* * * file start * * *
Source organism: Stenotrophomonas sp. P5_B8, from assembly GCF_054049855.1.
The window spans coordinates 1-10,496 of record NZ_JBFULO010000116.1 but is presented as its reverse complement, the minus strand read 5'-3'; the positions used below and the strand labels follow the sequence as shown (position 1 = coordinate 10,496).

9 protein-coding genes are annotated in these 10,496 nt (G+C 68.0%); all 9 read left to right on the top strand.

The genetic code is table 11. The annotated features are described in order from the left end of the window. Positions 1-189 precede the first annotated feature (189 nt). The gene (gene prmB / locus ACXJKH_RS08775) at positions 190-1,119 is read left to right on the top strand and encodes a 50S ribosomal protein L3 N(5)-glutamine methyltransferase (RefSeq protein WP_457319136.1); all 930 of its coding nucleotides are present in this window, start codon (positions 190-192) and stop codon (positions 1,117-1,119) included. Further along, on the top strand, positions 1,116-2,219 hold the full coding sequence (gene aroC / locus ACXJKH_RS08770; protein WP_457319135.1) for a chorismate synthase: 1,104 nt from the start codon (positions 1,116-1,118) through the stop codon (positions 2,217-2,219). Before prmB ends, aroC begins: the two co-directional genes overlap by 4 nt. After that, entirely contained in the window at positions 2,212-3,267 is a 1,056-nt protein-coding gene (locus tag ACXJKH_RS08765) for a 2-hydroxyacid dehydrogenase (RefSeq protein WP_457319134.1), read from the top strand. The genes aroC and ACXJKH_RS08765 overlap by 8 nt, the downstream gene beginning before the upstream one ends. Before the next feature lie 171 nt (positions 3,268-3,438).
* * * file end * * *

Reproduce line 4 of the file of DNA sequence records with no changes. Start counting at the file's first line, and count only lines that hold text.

The genetic code is table 11. The annotated features are described in order from the left end of the window. Positions 1-189 precede the first annotated feature (189 nt). The gene (gene prmB / locus ACXJKH_RS08775) at positions 190-1,119 is read left to right on the top strand and encodes a 50S ribosomal protein L3 N(5)-glutamine methyltransferase (RefSeq protein WP_457319136.1); all 930 of its coding nucleotides are present in this window, start codon (positions 190-192) and stop codon (positions 1,117-1,119) included. Further along, on the top strand, positions 1,116-2,219 hold the full coding sequence (gene aroC / locus ACXJKH_RS08770; protein WP_457319135.1) for a chorismate synthase: 1,104 nt from the start codon (positions 1,116-1,118) through the stop codon (positions 2,217-2,219). Before prmB ends, aroC begins: the two co-directional genes overlap by 4 nt. After that, entirely contained in the window at positions 2,212-3,267 is a 1,056-nt protein-coding gene (locus tag ACXJKH_RS08765) for a 2-hydroxyacid dehydrogenase (RefSeq protein WP_457319134.1), read from the top strand. The genes aroC and ACXJKH_RS08765 overlap by 8 nt, the downstream gene beginning before the upstream one ends. Before the next feature lie 171 nt (positions 3,268-3,438).